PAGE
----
pensions & retirement

Tax relief on pensions

Learn how each pension contribution you make is given a boost - in the form of tax relief.

What is pension tax relief?

Whenever you make pension contributions, that money is given a boost from tax relief.

The relief is equal to your marginal income tax rate - so basic rate taxpayers get 20% relief, higher rate taxpayers get 40% and additional rate taxpayers get 45%.

It’s a great uplift to your total pension contributions. For example, if you are a basic rate taxpayer and you pay £100 into your pension, the total contribution - including tax relief - is £125. That's a 25% top up.

The Government offers tax relief to encourage you to put that money away for the future, instead of spending or saving it now.

How does pension tax relief work? 

Tax relief is based on your income tax band.

If you are a basic rate taxpayer (earning up to £50,000), you will get 20% tax relief. This translates to a 25% boost on each pension contribution.

Higher-rate (40%) and additional-rate (45%) taxpayers may have to claim the additional tax relief on their Self Assessment tax return – unless their employer does this automatically through a ‘net pay’ arrangement.

How much tax relief can I claim in 2021-22? 

Tax relief is available on pension contributions up to 100% of earnings, capped at £40,000 per year.

That means a maximum annual contribution of £40,000 would be made up of a £32,000 personal contribution and £8,000 in tax relief – 20% of the £40,000 total. 

If you are a non-earner, you still have an annual allowance of £3,600 for pension contributions - £2,880 of your own money, and £720 added through tax relief.

Tax relief rates

Tax relief rates are the same as your income tax rate. In England these are:

  • 20% for basic-rate taxpayers
  • 40% for higher-rate taxpayers
  • 45% for additional-rate taxpayers

Income tax in Scotland is structure differently. Tax relief rates in Scotland are: 

  • 20% for starter and basic-rate taxpayers
  • 21% for intermediate-rate taxpayers
  • 41% for higher-rate taxpayers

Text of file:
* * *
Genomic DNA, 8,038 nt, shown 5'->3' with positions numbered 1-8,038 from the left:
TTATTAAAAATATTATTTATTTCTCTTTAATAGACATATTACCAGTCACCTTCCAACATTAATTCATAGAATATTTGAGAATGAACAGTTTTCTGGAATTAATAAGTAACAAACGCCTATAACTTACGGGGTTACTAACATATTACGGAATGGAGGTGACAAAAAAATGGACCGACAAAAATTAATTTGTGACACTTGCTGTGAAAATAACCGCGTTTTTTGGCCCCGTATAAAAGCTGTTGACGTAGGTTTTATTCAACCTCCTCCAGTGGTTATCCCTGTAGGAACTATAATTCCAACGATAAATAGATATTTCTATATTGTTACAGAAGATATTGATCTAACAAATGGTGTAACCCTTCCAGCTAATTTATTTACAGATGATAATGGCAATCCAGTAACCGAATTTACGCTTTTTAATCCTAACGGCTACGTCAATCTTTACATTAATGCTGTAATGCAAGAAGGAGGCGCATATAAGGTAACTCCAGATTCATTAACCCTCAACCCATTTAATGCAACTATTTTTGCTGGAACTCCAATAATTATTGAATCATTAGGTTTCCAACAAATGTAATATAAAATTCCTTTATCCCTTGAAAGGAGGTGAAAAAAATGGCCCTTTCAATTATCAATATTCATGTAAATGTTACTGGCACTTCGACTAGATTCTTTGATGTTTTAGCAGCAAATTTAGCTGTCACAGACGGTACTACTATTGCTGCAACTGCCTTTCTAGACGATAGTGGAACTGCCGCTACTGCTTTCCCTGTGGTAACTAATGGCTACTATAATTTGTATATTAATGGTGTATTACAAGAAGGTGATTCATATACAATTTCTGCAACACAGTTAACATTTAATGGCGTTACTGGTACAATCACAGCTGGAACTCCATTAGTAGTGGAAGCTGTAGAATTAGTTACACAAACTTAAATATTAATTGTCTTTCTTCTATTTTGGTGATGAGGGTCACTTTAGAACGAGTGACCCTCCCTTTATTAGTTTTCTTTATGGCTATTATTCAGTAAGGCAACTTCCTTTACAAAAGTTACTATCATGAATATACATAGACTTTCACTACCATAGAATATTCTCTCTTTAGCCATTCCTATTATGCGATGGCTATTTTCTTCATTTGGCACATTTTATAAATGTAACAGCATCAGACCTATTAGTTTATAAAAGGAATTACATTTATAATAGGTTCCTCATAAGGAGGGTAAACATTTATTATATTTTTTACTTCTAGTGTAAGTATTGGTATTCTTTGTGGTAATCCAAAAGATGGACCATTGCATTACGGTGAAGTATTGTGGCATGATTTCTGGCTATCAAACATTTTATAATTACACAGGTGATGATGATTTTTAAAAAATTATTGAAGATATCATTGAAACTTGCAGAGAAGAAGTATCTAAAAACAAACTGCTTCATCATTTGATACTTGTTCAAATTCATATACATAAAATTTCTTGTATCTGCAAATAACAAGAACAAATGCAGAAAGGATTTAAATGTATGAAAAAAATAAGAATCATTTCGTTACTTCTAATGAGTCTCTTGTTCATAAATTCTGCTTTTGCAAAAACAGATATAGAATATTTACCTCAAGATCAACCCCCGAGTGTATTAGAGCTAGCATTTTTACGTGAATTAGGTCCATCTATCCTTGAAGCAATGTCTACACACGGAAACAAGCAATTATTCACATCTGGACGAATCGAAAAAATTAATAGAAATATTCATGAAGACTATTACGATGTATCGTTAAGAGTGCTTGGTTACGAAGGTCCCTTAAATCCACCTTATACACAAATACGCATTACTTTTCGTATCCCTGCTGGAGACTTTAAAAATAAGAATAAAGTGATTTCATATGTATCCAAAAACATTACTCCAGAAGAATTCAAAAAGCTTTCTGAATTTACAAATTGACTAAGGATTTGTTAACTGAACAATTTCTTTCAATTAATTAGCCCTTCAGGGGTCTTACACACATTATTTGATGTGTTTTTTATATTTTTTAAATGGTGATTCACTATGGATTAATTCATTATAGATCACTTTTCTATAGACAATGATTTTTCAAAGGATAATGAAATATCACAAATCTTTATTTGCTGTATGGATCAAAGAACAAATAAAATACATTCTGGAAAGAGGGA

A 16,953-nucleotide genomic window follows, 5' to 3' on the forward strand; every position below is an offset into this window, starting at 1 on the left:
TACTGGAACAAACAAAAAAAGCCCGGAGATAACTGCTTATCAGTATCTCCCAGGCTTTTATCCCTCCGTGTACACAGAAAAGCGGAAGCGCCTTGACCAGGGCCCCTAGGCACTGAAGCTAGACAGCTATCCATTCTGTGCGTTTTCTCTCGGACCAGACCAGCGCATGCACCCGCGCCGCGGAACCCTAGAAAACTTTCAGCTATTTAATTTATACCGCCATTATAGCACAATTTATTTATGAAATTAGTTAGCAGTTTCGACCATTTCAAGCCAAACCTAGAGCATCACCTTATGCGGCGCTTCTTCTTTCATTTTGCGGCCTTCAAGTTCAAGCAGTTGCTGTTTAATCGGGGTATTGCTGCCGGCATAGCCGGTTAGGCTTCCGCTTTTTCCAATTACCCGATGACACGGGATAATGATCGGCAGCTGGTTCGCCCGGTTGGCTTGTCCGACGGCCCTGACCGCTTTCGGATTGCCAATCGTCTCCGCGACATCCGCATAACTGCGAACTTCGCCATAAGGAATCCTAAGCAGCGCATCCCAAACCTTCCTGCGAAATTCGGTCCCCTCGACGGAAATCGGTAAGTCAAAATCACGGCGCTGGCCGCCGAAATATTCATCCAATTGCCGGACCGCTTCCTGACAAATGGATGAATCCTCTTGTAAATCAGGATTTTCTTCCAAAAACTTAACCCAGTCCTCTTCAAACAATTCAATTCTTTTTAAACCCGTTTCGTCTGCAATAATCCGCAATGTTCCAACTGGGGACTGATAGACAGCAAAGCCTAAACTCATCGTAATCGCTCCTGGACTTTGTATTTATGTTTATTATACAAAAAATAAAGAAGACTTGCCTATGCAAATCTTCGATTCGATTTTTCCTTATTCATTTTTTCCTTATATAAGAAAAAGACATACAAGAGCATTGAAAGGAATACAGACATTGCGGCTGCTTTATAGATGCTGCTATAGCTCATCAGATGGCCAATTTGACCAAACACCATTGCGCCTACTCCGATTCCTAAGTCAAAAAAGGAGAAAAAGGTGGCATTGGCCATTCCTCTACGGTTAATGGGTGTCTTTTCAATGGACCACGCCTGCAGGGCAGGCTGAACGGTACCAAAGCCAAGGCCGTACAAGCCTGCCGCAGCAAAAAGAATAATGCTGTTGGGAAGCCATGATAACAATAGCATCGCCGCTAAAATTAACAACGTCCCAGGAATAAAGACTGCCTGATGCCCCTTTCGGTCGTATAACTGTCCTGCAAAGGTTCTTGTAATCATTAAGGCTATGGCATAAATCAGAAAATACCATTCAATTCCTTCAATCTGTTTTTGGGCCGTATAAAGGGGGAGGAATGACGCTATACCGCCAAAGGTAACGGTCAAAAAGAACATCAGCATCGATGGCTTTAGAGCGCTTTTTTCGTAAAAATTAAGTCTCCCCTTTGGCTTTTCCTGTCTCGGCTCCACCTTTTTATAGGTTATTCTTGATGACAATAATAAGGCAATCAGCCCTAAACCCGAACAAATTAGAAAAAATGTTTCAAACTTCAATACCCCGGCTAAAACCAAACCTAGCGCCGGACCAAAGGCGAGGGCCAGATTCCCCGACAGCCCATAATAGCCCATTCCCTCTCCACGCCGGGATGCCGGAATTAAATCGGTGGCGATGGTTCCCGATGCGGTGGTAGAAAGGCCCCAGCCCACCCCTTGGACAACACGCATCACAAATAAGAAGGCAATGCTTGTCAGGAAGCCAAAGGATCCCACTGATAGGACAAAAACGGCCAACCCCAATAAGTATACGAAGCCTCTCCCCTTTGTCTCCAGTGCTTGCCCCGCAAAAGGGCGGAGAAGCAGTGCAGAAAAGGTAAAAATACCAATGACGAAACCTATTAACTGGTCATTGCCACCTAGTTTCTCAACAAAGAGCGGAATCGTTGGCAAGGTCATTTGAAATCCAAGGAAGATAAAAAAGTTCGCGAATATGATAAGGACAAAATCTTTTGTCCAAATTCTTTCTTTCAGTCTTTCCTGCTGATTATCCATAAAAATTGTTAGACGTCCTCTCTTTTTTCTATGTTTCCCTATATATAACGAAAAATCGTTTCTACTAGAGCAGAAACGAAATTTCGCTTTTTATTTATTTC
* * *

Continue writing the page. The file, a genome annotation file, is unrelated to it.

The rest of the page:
• 46% for top rate taxpayers

How do I claim pension tax relief?

The basic rate of tax relief is usually claimed for you by your pension provider. You only need to claim tax relief if you are a higher-rate taxpayer. 

You can claim back any additional tax relief through your Self-Assessment tax return. 

Tax relief on workplace pension schemes 

Some workplace pension schemes use a ‘net pay’ arrangement. If you are a member of such a pension scheme, you do not have to claim back your additional tax relief. Your pension scheme will claim it automatically for you. 

Pension tax relief for high earners

The amount you can contribute to your pension may be reduced if you are a very high earner.

If you have an income over £200,000, you may be subject to the tapered annual allowance. This reduces the amount you can contribute each year by £1 for every £2 over £240,000 you earn. Once an individual’s earnings reach £312,000 or above, the annual allowance is capped at £4,000.

Find out more about the tapered annual allowance

Pension tax relief FAQs

The basic rate of 20% tax relief is still applied if someone other than your employer pays into your pension. 

The amount of additional tax relief you can claim is based on your rate of income tax – rather than the contributor’s. If you are higher-rate taxpayer, you can claim back additional tax relief on someone else’s contribution to your pension. 

If you pay money into someone else’s pension, the contribution will receive the basic rate of 20% tax relief. 

You personally cannot claim back any tax relief. However, the recipient could claim back additional tax relief on your contribution if they are a higher-rate taxpayer.

The maximum amount you can contribute to your pension in a tax year is £40,000, or 100% of your annual income – whichever is lower.

You can only contribute more than this if you qualify for ‘carry forward’. 

Carry forward allows you to use any unused allowance you have from the previous three years. You can only qualify or carry forward if you have:

  • unused annual allowance from the past three years.
  • already contributed your full annual allowance in the current tax year.
  • been a member of a pension scheme in each year you are carrying forward from.
  • earned at least the amount you are contributing in the current tax year.

You can receive 40% on pension contributions if you are a higher-rate taxpayer (anyone earning over £50,000 in a tax year). 

The first 20% is usually claimed automatically by your provider. You can then claim the additional 20% via your self-assessment tax return. 

Please note the tax treatment of these products depends on the individual circumstances of each customer and may be subject to change in future. If you are uncertain about the tax treatment of the products you should contact HMRC or seek independent tax advice.

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